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VOL. 36 | NO. 15 | Friday, April 13, 2012




Volkswagen speaks out against guns in parking lots

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NASHVILLE (AP) - The head of Volkswagen's Chattanooga plant is speaking out against a bill pending in the Tennessee General Assembly to strip employers of the right to ban firearms on company property.

The proposal headed for vote in a House committee on Tuesday morning would allow people to store legally-owned firearms in vehicles parked at work - regardless of their employers' wishes.

"That's a sort of thing that makes us a bit nervous," Frank Fischer, the CEO and chairman of Volkswagen Chattanooga, said in an interview with The Associated Press on Monday.

The guns-in-parking-lots measure is a rare instance where the German automaker has been at odds with Tennessee lawmakers, he said.

"On the whole, the cooperation and mutual understanding has been excellent," Fischer said in German. "The only thing we see critically as a company is the guns law.

"We would not welcome people being able to carry weapons on factory grounds , probably just as little as the state House or Senate would like people to enter their building armed."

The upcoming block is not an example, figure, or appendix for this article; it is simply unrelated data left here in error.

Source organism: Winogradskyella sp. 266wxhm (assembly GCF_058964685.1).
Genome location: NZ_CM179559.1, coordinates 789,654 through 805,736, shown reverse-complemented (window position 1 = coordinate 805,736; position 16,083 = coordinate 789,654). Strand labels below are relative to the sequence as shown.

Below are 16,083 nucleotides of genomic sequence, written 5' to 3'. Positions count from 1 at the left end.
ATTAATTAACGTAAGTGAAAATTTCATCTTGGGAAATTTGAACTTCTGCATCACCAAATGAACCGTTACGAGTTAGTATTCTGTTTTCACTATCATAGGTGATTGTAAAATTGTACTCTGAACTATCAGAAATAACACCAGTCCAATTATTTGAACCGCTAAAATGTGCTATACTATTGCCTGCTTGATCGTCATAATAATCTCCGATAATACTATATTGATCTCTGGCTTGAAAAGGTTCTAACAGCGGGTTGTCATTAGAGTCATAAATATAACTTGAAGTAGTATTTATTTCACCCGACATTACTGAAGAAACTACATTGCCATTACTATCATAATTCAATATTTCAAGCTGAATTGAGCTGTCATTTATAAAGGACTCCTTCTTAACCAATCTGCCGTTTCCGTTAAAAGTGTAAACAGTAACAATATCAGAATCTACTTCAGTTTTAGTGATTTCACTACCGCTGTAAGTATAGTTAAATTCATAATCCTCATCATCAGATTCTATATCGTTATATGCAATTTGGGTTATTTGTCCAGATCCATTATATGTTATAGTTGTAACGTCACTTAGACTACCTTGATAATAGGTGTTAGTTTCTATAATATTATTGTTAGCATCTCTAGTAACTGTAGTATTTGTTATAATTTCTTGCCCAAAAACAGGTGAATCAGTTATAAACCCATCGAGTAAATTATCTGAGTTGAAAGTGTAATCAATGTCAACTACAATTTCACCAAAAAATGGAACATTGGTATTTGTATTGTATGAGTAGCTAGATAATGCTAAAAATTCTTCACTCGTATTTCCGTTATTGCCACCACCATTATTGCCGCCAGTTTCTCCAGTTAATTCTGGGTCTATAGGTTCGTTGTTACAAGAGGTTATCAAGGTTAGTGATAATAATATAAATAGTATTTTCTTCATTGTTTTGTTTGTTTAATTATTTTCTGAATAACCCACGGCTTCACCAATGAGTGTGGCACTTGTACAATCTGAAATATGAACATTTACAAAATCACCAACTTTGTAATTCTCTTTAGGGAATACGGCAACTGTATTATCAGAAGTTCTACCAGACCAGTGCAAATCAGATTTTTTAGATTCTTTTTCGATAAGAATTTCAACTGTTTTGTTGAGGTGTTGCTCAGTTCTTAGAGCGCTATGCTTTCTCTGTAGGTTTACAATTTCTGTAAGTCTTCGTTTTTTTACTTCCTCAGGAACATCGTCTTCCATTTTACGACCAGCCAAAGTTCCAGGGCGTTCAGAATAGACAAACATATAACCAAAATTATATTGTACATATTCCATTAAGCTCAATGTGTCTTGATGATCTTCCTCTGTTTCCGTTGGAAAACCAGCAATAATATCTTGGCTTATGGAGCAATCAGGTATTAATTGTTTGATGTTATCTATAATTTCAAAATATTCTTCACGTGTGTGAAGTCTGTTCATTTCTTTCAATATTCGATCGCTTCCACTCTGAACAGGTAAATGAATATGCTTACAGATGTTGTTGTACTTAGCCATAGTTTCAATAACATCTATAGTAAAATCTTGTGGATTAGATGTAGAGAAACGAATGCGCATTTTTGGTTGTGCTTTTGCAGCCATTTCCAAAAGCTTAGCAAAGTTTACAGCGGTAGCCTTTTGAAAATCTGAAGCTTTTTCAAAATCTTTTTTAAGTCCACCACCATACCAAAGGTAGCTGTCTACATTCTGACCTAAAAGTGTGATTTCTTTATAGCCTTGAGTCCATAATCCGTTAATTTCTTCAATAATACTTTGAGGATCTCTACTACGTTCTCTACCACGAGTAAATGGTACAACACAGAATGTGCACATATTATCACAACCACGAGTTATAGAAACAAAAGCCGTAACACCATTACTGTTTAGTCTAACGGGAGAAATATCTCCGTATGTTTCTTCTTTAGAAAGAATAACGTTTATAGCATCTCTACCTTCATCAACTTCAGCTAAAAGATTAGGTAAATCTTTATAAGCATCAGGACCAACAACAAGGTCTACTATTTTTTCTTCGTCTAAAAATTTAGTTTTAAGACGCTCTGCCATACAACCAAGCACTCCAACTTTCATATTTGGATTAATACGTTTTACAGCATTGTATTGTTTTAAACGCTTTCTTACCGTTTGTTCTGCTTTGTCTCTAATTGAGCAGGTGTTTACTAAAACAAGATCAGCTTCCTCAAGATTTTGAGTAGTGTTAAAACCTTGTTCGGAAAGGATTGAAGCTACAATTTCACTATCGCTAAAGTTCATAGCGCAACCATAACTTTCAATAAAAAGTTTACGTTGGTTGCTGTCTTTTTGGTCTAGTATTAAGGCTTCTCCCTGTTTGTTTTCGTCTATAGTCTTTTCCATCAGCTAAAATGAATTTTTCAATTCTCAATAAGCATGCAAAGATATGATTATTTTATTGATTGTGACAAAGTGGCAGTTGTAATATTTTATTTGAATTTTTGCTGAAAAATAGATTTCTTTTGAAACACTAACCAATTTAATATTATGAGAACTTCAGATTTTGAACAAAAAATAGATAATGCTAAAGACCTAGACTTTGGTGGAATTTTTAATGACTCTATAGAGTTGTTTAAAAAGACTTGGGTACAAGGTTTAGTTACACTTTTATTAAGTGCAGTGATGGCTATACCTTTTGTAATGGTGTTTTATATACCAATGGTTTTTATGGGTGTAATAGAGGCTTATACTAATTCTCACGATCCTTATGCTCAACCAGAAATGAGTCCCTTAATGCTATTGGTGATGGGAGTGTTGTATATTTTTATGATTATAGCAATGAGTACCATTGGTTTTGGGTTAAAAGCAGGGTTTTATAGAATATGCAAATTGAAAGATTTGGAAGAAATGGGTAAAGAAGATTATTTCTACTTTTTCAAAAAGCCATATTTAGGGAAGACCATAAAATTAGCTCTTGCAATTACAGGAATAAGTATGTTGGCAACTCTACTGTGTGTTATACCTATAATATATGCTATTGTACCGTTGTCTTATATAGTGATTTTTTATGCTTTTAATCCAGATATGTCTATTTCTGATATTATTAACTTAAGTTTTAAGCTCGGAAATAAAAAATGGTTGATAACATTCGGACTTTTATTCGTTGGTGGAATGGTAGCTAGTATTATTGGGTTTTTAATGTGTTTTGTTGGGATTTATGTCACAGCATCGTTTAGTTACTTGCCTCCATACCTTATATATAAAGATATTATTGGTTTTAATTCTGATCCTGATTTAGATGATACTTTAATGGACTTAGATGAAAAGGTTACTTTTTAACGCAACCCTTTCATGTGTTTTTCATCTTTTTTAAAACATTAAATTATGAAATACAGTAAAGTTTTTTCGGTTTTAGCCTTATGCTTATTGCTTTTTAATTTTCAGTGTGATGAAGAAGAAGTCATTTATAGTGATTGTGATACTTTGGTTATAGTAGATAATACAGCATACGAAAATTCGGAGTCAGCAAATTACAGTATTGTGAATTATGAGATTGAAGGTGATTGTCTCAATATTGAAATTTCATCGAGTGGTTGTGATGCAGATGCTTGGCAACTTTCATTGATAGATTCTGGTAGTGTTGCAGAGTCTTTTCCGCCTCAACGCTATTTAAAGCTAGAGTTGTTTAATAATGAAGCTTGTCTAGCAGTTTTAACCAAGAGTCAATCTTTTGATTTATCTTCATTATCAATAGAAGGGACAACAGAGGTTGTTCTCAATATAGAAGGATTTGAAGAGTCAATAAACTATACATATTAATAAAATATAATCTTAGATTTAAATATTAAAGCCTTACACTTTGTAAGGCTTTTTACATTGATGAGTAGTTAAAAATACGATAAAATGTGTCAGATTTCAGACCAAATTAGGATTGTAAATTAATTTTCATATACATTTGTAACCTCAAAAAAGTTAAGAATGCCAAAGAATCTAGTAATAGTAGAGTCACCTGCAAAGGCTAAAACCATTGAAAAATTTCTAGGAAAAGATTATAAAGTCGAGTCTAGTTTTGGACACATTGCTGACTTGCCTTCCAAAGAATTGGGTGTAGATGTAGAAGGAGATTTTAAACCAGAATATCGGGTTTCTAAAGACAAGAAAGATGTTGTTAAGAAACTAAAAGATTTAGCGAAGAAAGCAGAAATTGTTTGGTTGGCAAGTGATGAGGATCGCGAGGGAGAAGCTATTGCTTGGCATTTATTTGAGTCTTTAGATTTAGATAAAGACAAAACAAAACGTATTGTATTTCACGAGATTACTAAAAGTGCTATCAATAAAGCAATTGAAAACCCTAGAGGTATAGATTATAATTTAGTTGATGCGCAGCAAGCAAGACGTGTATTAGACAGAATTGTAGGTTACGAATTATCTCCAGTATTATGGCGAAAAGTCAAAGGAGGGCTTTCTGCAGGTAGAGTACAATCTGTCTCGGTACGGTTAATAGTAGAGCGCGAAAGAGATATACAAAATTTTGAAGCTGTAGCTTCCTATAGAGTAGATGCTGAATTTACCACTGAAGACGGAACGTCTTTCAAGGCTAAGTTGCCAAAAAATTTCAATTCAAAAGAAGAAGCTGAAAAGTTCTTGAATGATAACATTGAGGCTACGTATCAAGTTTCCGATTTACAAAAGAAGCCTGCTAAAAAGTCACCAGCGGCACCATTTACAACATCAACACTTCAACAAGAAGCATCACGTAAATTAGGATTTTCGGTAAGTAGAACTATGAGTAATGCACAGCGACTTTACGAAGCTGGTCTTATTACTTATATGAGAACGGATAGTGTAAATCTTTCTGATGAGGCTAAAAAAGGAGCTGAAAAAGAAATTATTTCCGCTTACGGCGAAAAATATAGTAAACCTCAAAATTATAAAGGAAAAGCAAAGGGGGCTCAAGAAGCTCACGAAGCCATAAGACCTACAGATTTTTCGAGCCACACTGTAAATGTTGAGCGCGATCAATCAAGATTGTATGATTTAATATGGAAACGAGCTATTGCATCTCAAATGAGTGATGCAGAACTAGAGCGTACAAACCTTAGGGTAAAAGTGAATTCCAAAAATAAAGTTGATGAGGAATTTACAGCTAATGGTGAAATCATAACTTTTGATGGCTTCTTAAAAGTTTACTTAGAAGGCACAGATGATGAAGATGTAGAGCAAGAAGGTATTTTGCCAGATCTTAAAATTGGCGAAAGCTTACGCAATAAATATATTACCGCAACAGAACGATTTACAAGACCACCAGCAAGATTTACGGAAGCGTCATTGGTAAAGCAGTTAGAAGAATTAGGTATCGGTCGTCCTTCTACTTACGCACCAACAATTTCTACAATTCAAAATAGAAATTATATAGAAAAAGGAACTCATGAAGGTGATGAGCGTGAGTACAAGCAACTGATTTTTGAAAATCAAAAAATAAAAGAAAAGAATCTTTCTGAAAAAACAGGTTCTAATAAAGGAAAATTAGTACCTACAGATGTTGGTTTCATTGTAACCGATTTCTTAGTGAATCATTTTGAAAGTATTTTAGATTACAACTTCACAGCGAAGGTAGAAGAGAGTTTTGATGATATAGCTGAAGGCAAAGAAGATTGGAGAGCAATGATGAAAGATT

Fischer and other VW executives on Monday hosted a reception in Nashville for state lawmakers and Republican Gov. Bill Haslam.

Supporters of the measure backed by the National Rifle Association say they consider vehicles an extension of workers' private property, even if they are parked on company lots. But the governor and Republican speakers of the House and Senate have argued that the proposal is too broad.

The Senate version sponsored by Sen. Mike Faulk of Kingsport would limit the bill to people who have either a state-issued handgun carry permit or a state hunting license.

Acquiring a handgun carry permit involves a training course and background check, while any state resident can order a hunting license off the Internet for $27.

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